Rustenburg – The fire at Impala Platinum’s 14 Shaft in Luka near Rustenburg was under control, the company said on Monday.
“To a large extent the fire has been extinguished, six respond teams are working underground. They are attending to smouldering areas and clearing…,” said spokesman Johan Theron.
Four mineworkers died on Saturday after a fire broke out underground at Shaft 14 during the night shift.
Mosielele Johannes Sesimane, 40, from Henningsvlei in Kuruman in the Northern Cape was one of the four workers who died, reportedly from smoke inhalation.
“We are hurt, it is difficult for us, he left behind his wife and child,” said Naphtiel Sesimane, the deceased’s younger brother.
He said the four men were overpowered by the smoke and were not burnt.
“I viewed my brother’s body. He is not burnt, his body is fine,” he said after going into the Impala Platinum Hospital to receive the post-mortem results.
He described his brother as a friendly, but strict person.
Mosielele Johannes Sesimane would be buried in Henningsvlei on Saturday. He is survived by his pregnant wife and a seven-year-old child, who had just started grade 1 this year.
Implats said a search and rescue operation for the four employees was initiated on Friday after all the other employees were safely evacuated from the shaft after the alarm had been raised.
In a statement released on Sunday, Implats’ CEO, Terence Goodlace, said they were continuing to work to extinguish the fire.
“Mine management are continuing efforts to extinguish the fire in the main underground decline at 14 Shaft and will only be able to fully assess the damage that has been caused by the fire when it is safe to do so. Early indications are that extensive damage has been caused to the conveyor, monorail, power and air reticulation systems.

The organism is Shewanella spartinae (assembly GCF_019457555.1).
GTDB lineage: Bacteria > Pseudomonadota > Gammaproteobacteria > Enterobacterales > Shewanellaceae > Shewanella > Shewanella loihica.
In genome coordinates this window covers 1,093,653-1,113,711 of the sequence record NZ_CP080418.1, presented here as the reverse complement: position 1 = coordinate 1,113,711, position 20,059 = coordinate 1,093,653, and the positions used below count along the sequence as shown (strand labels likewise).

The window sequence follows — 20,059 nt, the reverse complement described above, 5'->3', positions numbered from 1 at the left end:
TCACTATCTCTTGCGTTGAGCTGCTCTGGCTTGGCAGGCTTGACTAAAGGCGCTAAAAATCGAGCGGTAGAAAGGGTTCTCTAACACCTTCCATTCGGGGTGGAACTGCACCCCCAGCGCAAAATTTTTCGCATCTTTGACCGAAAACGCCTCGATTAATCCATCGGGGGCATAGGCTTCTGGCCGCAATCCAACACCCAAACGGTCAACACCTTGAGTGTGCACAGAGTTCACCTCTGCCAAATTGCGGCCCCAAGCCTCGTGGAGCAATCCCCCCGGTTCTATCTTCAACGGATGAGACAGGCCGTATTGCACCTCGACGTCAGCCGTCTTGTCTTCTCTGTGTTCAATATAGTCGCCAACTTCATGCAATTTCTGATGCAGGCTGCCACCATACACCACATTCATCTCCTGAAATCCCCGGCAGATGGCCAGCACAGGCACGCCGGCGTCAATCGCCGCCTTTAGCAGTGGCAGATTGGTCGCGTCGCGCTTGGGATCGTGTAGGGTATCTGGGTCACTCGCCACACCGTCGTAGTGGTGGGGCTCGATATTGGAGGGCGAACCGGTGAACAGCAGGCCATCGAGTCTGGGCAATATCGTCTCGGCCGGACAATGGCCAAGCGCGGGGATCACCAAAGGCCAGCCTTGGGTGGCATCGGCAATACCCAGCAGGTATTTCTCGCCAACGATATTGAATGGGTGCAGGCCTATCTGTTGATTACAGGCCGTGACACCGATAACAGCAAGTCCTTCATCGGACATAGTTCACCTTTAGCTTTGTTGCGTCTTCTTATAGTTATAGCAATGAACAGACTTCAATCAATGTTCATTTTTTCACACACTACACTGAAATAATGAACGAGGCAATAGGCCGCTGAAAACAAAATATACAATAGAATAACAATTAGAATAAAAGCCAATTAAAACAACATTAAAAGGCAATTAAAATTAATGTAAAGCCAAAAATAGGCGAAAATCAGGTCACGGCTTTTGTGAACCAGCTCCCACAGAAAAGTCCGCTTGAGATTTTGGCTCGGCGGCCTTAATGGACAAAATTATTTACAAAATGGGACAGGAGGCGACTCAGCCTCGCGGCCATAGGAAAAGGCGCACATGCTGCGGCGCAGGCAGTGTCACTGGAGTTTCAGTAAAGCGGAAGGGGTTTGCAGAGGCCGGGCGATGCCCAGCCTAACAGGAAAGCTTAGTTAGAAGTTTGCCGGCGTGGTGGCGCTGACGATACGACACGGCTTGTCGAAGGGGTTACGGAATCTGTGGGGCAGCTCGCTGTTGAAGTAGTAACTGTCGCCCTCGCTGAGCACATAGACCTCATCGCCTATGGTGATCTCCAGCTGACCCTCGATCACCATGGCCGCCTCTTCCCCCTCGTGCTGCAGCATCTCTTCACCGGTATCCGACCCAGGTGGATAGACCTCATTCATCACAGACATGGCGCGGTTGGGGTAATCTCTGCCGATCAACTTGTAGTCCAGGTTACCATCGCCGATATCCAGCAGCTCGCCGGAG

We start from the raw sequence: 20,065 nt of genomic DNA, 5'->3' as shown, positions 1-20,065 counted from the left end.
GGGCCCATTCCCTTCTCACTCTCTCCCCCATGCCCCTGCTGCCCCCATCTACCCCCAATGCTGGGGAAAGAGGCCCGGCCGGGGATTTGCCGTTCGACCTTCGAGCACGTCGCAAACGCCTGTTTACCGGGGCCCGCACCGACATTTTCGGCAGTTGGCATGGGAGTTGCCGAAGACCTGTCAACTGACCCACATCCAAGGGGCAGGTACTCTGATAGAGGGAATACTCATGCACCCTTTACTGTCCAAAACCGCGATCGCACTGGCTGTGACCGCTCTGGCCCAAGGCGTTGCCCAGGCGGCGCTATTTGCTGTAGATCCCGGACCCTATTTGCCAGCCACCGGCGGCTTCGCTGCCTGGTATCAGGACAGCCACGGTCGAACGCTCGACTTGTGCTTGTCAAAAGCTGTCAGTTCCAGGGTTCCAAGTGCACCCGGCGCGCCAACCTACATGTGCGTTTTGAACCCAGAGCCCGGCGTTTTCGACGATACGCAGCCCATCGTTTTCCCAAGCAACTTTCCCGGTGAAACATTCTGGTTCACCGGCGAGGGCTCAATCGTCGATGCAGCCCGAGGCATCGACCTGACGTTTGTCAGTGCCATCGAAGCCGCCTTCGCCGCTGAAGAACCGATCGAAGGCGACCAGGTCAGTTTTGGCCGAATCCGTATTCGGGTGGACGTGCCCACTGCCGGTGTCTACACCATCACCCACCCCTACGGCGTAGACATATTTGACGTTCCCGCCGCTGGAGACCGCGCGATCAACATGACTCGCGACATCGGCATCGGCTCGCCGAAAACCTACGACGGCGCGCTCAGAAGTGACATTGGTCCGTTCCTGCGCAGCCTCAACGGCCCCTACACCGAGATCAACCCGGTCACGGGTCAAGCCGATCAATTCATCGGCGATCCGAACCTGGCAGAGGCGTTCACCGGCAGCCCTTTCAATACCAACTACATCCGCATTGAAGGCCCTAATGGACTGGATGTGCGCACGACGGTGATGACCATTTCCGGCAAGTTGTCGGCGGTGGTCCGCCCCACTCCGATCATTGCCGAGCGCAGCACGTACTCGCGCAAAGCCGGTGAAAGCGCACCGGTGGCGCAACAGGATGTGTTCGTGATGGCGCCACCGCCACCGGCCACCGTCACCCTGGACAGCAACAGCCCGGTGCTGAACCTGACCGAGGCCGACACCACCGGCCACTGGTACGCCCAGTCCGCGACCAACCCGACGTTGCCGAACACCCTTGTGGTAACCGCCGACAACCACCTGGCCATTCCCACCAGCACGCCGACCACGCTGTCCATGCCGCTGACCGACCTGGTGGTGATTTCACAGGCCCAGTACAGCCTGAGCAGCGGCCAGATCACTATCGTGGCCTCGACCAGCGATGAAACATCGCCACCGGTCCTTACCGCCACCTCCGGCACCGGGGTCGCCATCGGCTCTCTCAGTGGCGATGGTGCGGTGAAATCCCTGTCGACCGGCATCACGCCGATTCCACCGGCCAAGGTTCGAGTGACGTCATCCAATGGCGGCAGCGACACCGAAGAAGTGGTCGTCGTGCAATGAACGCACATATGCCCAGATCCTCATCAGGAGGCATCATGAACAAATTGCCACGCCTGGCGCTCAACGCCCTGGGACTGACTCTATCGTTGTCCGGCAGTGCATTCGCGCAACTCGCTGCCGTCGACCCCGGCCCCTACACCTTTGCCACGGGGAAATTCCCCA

“While gas readings continue to decrease in the underground working areas, they still remain dangerously high and power has not been restored to the bottom section of the shaft area,” he said.
“Given the tragic loss and need to redouble our efforts to achieve zero harm, we have resolved to close the entire mine to engage the full workforce on our safety readiness and emergency awareness before contemplating reopening the 14 Shaft underground workings again.”
Mineral Resources Minister Mosebenzi Zwane on Sunday announced that mining operations had been suspended at Shaft 14.
“In terms of the Mine Health and Safety Act, I have instructed that an investigation should commence urgently to determine what led to the incident. Furthermore, no mining will take place until the department has declared the area safe for workers,” Zwane said.
The South African National Civic Organisation (Sanco) in the North West conveyed its condolences to the families of the mineworkers.
“We welcome an independent probe into the tragedy by the department of mineral resources to ascertain whether there was negligence or failure on the part of Impala to adhere to set occupational health and safety standards, “ said provincial chairperson, Paul Sebegoe.
“One death of a miner on duty is a death too many,” he added.
The National Union of Mineworkers (NUM) said it was deeply worried and saddened that four mineworkers had lost their lives at Impala.
“It is unacceptable that mineworkers are denied their basic human right to work in an environment that guarantees their safety and that, instead, they are expected to go to work to die. We are selling our labour for the survival of our families, not our limbs and lives,” said Erick Gcilitshana, NUM Heath and Safety Secretary.